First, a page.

Mark went on a business trip. Iris went to San Diego Zoo day camp (and her grandparents' house) and I had the house to myself to play. There were onesies for more babies on the way...
...bubble rompers for Iris' cousin,
...dresses for two sisters...
...dresses for two sisters and a matching top for their mommy...
...and another dress.
This last dress came out too dark in the upper left bodice area so Iris and I lightened it with a stencil and some dishwashing gel used as a discharge paste. We are quite happy with the result.
I also tried some Shibori techniques on a shirt for Mark. In the middle of tying,
after painting the dye on the shirt,
the resulting front,
I just noticed that Dharma has instructions for a similiar Shibori project. I used crochet cotton which is a bit thicker than the dental floss that they used. They demonstrate one particularly effective techique. After you have painted the color on, lightly brush a contrasting color on the surface of some areas. It creates a sheer wash with very distinct patterning. You can see the effect in the bottom section of the shirt where I washed a bit of sapphire blue on top of the turquoise blue.
I feel a digression coming on.
While taking a shibori workshop from Joy-Lily, I made the error of referring to what we were doing as tie-dyeing. She promptly told me that we were practicing Shibori, not tie-dyeing. I asked her what the difference between the two was. She said that tie-dye is something cheap you find at a crafts sale. We were learning an art.
I am reading Yoshiko Wada's definitive book about Shibori which is worth every penny for all that I am learning from it. Wada also make a point that Shibori is a much more than tie-dye. She says that Shibori represents a whole genre of techniques that includes much more than tying. I stand corrected.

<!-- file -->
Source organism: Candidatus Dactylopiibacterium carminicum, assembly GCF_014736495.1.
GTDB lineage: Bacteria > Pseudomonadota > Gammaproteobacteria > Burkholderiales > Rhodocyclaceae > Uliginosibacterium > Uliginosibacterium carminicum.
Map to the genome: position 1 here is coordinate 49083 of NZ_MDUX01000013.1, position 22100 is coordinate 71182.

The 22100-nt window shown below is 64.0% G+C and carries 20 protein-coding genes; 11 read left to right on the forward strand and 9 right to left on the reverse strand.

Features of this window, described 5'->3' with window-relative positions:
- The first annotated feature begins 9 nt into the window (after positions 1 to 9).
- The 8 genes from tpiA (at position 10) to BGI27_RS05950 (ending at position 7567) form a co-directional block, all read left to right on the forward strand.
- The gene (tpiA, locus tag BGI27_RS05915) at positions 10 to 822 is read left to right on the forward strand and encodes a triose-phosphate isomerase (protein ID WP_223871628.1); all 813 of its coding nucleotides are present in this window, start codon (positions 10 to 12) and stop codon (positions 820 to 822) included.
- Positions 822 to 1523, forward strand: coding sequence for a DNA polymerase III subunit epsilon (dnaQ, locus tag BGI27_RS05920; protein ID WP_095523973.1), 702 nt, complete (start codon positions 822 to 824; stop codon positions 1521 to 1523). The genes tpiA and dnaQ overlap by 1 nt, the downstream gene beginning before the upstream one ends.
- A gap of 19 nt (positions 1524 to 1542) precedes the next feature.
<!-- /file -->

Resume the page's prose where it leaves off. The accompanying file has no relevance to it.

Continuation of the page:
Oh, no! Another digression
This whole distinction reminds me of the time an older gentleman where Maribeth and I work referred to me as a girl. He recoiled in mock horror and said, "We are not supposed to call you that anymore. Nowadays, you are called women."
I replied without missing a beat, "I don't care what you call me as long as you pay me like a man."
He grinned and said, "You're all right."
Back to the present.
The organic cotton is white no more. I got very carried away with the dye this week. I followed the directions on Dharma's website except that I poured the dye on instead of painting it on. I then gently massaged the dye mixture into the yarn. (I used leftover dyes from the other project. It took approximately 3 cups of dye stock solution to dye two skeins of the Inca organic cotton. The dye stock solutions were mixed at 1 tsp of dye powder to 1 cup of water.)
Rinsing did not take as long as I feared.
I will post pictures of a knitted swatch when I finish the Basalt Tank (very soon, I hope).
Click here to see undyed yarns and here and here to see the finished yarn.